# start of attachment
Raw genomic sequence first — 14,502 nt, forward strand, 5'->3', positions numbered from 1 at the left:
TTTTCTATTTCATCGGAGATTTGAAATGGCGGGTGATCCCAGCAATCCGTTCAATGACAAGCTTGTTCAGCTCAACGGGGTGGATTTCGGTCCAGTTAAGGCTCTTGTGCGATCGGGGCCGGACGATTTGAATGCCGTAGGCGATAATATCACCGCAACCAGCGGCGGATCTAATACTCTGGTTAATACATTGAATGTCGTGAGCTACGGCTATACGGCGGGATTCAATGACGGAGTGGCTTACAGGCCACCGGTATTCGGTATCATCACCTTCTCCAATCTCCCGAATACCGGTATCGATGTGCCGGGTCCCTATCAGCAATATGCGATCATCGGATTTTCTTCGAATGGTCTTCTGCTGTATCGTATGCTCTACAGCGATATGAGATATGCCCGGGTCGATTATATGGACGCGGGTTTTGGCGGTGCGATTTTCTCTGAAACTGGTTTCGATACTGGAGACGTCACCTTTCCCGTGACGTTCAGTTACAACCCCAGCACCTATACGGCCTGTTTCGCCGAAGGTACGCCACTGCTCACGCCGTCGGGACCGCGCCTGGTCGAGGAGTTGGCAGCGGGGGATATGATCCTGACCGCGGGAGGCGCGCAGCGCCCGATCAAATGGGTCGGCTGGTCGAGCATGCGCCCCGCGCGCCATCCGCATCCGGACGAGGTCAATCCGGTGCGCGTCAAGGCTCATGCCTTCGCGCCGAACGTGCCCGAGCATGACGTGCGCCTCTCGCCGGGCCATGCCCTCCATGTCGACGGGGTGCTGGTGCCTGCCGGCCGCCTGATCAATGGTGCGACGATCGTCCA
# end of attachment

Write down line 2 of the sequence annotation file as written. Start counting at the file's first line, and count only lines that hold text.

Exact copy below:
TTTTCTATTTCATCGGAGATTTGAAATGGCGGGTGATCCCAGCAATCCGTTCAATGACAAGCTTGTTCAGCTCAACGGGGTGGATTTCGGTCCAGTTAAGGCTCTTGTGCGATCGGGGCCGGACGATTTGAATGCCGTAGGCGATAATATCACCGCAACCAGCGGCGGATCTAATACTCTGGTTAATACATTGAATGTCGTGAGCTACGGCTATACGGCGGGATTCAATGACGGAGTGGCTTACAGGCCACCGGTATTCGGTATCATCACCTTCTCCAATCTCCCGAATACCGGTATCGATGTGCCGGGTCCCTATCAGCAATATGCGATCATCGGATTTTCTTCGAATGGTCTTCTGCTGTATCGTATGCTCTACAGCGATATGAGATATGCCCGGGTCGATTATATGGACGCGGGTTTTGGCGGTGCGATTTTCTCTGAAACTGGTTTCGATACTGGAGACGTCACCTTTCCCGTGACGTTCAGTTACAACCCCAGCACCTATACGGCCTGTTTCGCCGAAGGTACGCCACTGCTCACGCCGTCGGGACCGCGCCTGGTCGAGGAGTTGGCAGCGGGGGATATGATCCTGACCGCGGGAGGCGCGCAGCGCCCGATCAAATGGGTCGGCTGGTCGAGCATGCGCCCCGCGCGCCATCCGCATCCGGACGAGGTCAATCCGGTGCGCGTCAAGGCTCATGCCTTCGCGCCGAACGTGCCCGAGCATGACGTGCGCCTCTCGCCGGGCCATGCCCTCCATGTCGACGGGGTGCTGGTGCCTGCCGGCCGCCTGATCAATGGTGCGACGATCGTCCA